Title
Three-year outcomes of cranial nerve stimulation for obstructive sleep apnea : the STAR Trial Three-year outcomes of cranial nerve stimulation for obstructive sleep apnea : the STAR Trial
Author
Faculty/Department
Faculty of Medicine and Health Sciences
Publication type
article
Publication
Saint Louis, Ill. ,
Subject
Human medicine
Source (journal)
Otolaryngology, head and neck surgery. - Saint Louis, Ill.
Volume/pages
154(2016) :1 , p. 181-188
ISSN
0194-5998
ISI
000367745700027
Carrier
E
Target language
English (eng)
Full text (Publishers DOI)
Affiliation
University of Antwerp
Abstract
Objective: To describe the long term (36 month) clinical and polysomnographic outcomes in an OSA cohort treated with cranial nerve upper airway stimulation. Methods: 126 participants were enrolled in a prospective phase III trial evaluating the efficacy of Inspire II (Inspire Medical Systems, Minnesota, USA). Prospective outcomes included AHI, ODI, side effects and self-reported measures including sleepiness (ESS), sleep related quality of life (FOSQ), and snoring, .Data was collected at baseline and t select time points post-device activation. . Results: 116 of 126 enrolled patients completed 36 month follow up evaluation per protocol. 98 patients additionally agreed to an interval 36 month PSG. Daily device usage was 81%. In the interim PSG group, 74% met the a priori definition of success with the primary outcomes of AHI and ODI improved from baseline to 12 and 36 months (32.0±11.8 to 15.3±16.1 and 11.5±13.9 and 28.9±18.2 to 14.0±15.6 and 9.1±11.7, all p<0.01). Similarly, self- reported outcomes improved from baseline to 12 months and were maintained at 36 months. Soft or no snoring was reported in 86% at 36 months follow up. From 12 to 36 months, serious device related adverse events were rare with one device related explantion for ineffectiveness. Conclusion: Long term 3 year improvements in objective respiratory, self reported sleep, and sleep related quality of life measures are maintained. Adverse events are rare. Cranial nerve stimulation for the treatment of moderate to severe OSA is a successful and appropriate long term treatment of CPAP intolerant individuals with moderate to severe sleep apnea.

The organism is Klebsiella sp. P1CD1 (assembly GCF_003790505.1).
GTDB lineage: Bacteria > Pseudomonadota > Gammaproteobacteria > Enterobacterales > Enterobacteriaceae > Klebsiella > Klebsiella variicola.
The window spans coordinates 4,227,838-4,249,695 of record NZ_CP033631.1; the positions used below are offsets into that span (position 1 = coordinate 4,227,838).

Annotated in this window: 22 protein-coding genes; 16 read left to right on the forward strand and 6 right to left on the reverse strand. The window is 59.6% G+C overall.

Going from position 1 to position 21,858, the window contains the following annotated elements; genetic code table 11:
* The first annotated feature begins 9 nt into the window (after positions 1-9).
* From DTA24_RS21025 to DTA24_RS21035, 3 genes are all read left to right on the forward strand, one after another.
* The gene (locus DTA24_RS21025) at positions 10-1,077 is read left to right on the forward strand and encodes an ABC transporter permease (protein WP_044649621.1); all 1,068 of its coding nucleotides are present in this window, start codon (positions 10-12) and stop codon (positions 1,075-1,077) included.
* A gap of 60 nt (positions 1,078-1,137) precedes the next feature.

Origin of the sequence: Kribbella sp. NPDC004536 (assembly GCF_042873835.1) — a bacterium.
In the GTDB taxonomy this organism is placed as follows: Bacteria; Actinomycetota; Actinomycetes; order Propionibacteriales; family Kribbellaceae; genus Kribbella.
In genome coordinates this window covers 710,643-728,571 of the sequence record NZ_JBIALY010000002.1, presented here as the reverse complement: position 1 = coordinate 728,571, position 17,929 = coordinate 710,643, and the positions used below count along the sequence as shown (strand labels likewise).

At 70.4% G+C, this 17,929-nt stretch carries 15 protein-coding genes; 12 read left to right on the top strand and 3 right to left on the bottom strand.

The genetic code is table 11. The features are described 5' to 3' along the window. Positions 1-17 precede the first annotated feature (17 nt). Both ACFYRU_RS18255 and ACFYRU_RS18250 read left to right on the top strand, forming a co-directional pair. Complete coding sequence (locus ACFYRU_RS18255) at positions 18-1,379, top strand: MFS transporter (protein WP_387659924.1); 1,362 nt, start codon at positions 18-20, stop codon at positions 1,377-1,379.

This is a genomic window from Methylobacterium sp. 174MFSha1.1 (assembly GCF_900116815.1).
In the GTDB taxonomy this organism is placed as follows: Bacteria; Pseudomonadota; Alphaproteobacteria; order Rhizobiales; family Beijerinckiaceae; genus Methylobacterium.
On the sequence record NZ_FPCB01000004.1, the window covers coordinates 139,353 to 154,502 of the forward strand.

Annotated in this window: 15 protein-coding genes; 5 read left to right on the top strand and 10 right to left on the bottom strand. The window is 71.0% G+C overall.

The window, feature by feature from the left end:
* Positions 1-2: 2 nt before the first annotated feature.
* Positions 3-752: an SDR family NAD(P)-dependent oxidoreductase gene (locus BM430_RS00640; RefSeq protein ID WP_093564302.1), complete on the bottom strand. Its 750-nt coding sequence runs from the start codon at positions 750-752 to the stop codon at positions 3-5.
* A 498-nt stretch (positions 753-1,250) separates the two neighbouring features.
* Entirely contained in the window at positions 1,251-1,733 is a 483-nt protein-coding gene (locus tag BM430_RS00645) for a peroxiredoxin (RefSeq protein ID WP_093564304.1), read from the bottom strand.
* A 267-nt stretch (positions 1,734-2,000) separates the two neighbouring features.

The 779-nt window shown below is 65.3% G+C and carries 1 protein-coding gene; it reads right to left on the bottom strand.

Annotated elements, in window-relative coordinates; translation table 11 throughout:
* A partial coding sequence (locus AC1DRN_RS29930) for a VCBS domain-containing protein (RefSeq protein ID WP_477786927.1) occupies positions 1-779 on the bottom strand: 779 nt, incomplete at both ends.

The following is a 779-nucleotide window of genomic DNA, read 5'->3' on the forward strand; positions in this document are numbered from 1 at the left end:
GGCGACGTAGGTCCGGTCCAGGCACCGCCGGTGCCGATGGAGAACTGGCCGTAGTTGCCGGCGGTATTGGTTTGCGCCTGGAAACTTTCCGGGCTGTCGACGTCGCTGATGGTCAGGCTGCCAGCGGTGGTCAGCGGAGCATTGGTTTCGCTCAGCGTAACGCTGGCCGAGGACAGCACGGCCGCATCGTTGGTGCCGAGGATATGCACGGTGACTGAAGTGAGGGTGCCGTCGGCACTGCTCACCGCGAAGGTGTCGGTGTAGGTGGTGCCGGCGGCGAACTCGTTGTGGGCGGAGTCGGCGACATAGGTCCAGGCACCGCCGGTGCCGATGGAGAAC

Full text (open access)
https://repository.uantwerpen.be/docman/irua/32a448/128942_2016_11_19.pdf
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